On becoming a Socially Conscious Fashionista
Here’s a blast from the past… eight years ago, to be precise, when I was still living in Los Angeles. I recently had the opportunity to relax and watch anything I wanted, which if you are a single parent who works full time and has multiple side gigs, is a very rare occasion. I watched the movie Shopaholic and recalled that time when I was quoted in an article for the LA Times about shopaholics, when the movie was first in theaters.
Photo: Jo Willems
While the 2009 article was specifically about the “disease” of shopping too much, here was my (unfortunate) mini- claim to fame:
"Gowns on a whim
Anika Jackson, 34, identifies herself as a shopaholic, but her definition clearly hews more toward the one put forth by Kinsella's frothy novels -- all of which she's read -- than the disorders discussed by Shulman. Growing up in Kansas, she used to buy ball gowns for no reason and as a young raver, she owned "50 miniskirts with matching accessories." Today, Jackson is the mother of a 9-month-old daughter whose closet is filled with clothes that will keep her well-dressed until she's 3 -- too cute to pass up.
The Manhattan Beach resident has a husband willing to indulge her. Before the couple married, she charged $25,000 on her then-fiancé’s credit card, which he learned about one day on the golf course when he received a call about his delinquent bill. Now Jackson works hard to "monitor" herself. "I try to only spend money that I have on hand or use one credit card." She's never, incidentally, frozen her cards in ice like the "Shopaholic" protagonist does, but she has cut one up -- and then immediately called to ask for a replacement.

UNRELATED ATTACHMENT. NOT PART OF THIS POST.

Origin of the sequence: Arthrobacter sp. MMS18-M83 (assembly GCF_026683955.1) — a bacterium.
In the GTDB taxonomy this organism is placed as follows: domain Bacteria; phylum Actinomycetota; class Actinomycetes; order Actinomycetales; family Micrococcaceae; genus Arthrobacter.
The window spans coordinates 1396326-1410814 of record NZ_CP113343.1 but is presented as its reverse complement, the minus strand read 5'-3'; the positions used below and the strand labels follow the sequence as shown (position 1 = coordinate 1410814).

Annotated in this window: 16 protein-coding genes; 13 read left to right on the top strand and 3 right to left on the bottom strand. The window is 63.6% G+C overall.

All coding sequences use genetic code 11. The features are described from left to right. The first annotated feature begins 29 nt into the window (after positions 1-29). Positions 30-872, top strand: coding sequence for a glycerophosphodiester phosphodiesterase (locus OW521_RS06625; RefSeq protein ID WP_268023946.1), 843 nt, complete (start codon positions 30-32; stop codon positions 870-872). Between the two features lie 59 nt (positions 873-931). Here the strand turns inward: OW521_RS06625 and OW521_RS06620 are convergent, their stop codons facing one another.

These days, Jackson's most effective way of avoiding spending is simply to stay out of stores, "because if I walk in somewhere, I will find something that I like." She cannot enter Anthropologie without spending "$800 to $1,000." Jackson does almost all of her shopping online, at websites that offer discounts. We're not talking about Overstock.com, though. Some of the labels she's recently picked up with a click? Dolce & Gabbana, Prada, Christian Lacroix, Michael Kors, Alessandro dell'Acqua, Sonia Rykiel, Cole Haan and many more."
Since this article and period in my life, I can’t say that I’ve stopped shopping (except my vice is now art and philanthropy), but I CAN say that I have participated in clothing swaps, sold and donated clothes many times over, and purchase a large portion of my clothes from “pre-owned” sites such as thredUP, theRealReal, and my all time favorite, Union&Fifth, whose motto is "Fashion as a Force for Good." I love that these days you can rent dresses to wear once, or you can go to one of these sites and get designer duds – and in the case of Union&Fifth, know that every item you purchase OR donate, donates money to charities all over the United States.
BTW, shop at U5 and use promo code FETES17 for a 25% discount on every brand, including CHANEL! Good as many times as you want to use it.
Don't forget to also visit our Fashionista Shop, where we will be adding products that give back, starting with the Pucker Up for Change lipstick series. That, my friends, is the true meaning of being a “Socially Conscious Fashionista.”
Photo by Tammara McDonald